Portland Tribune Story from August 2008 tells what has become more and more real. Listen up. There may very well be some soldiers out there that don’t buy into the ideas of ‘friction’ or ‘combat stress’ or ‘PTSD’ or even of ‘depression’. There are many reasons for this; stoic mentality and outlook of the solider, cultural norms and pressures, the uncomfortable nature of dealing with one’s own emotional landscape (easier to ignore it, some believe), and more. Yet here is the reality… whatever your viewpoint on mental states, soldiers are comitting suicide at alarming levels. If you are in a position of leadership and you simply thumb your nose at the data, you are failing your troops. By not taking this seriously you are failing as a leader and aren’t worth your stripes. Period.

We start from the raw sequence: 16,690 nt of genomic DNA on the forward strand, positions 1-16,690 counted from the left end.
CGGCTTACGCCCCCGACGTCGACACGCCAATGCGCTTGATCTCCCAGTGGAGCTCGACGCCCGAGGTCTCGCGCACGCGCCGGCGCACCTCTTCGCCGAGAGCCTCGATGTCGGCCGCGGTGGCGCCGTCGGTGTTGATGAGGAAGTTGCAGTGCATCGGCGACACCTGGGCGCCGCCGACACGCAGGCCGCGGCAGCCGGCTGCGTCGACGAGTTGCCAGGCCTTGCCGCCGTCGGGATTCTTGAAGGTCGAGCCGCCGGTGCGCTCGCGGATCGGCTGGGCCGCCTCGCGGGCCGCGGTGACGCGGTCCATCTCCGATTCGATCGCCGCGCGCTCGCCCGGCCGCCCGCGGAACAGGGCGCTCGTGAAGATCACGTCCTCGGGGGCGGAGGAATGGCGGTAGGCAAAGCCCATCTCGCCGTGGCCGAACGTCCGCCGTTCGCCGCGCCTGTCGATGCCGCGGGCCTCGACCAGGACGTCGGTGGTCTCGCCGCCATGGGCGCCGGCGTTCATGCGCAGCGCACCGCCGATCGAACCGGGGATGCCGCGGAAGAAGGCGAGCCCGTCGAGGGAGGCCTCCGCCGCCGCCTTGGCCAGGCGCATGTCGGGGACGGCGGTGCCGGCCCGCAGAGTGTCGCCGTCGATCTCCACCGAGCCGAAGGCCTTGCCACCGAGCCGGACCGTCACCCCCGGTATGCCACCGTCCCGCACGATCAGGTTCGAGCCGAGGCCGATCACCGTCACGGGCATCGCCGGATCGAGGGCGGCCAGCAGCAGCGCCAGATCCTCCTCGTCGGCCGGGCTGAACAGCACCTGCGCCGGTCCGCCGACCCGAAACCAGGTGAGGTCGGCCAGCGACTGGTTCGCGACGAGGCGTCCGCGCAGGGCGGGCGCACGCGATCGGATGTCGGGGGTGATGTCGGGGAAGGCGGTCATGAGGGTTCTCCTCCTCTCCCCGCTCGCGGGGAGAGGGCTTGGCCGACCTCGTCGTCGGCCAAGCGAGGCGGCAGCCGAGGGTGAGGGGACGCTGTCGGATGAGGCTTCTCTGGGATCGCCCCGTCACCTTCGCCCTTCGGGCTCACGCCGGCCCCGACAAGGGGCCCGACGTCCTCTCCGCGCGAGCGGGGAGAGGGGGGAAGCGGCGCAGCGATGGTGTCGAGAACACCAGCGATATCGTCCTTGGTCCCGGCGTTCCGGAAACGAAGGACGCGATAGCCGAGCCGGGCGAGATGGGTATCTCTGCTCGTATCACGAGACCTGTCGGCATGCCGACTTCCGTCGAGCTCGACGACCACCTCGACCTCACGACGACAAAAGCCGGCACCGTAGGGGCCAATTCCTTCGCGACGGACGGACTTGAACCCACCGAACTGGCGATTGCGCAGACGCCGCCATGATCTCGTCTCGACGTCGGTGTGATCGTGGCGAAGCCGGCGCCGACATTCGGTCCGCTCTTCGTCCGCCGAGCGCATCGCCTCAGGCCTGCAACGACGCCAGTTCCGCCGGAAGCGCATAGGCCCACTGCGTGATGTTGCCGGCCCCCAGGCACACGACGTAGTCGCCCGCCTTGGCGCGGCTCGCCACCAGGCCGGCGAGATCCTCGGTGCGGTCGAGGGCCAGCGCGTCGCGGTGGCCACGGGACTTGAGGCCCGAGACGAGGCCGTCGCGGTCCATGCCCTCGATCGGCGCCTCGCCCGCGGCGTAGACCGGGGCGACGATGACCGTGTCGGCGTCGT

Educate yourself on the signs. Watch your troops. Don’t take no for an answer. When we are out on a movement on a hot day, the good NCO doesn’t take "I’m not thirsty sarge" as an excuse for not drinking water. At least not any NCO I know of. You make them drink water (or if you let them pass out you do so with medics nearby so that they can get the pleasure of an IV to learn their lesson). Why would any competent NCO treat drinking water as more important than suicide risk behavior among his/her troops? Well, one it is uncomfortable to talk about issues. How do we do it? Do you just go up to a troop and say ‘hey, how ya feeling?" Actually, that’s a start. You already know your troops (if not, get to know them) and keep close to them. Learn to read them. Educate yourself on the warning signs and then wonder what each of the different personalities that are under your leadership would behave like for each sign. We all show joy, anger, sadness in different ways. And if you think someone is a risk… keep on them. Stay close. Hell, bring them home and make them watch bad movies with you just so they are not alone. You don’t have to be the world’s best counselor, but you can be a good NCO and take care of them.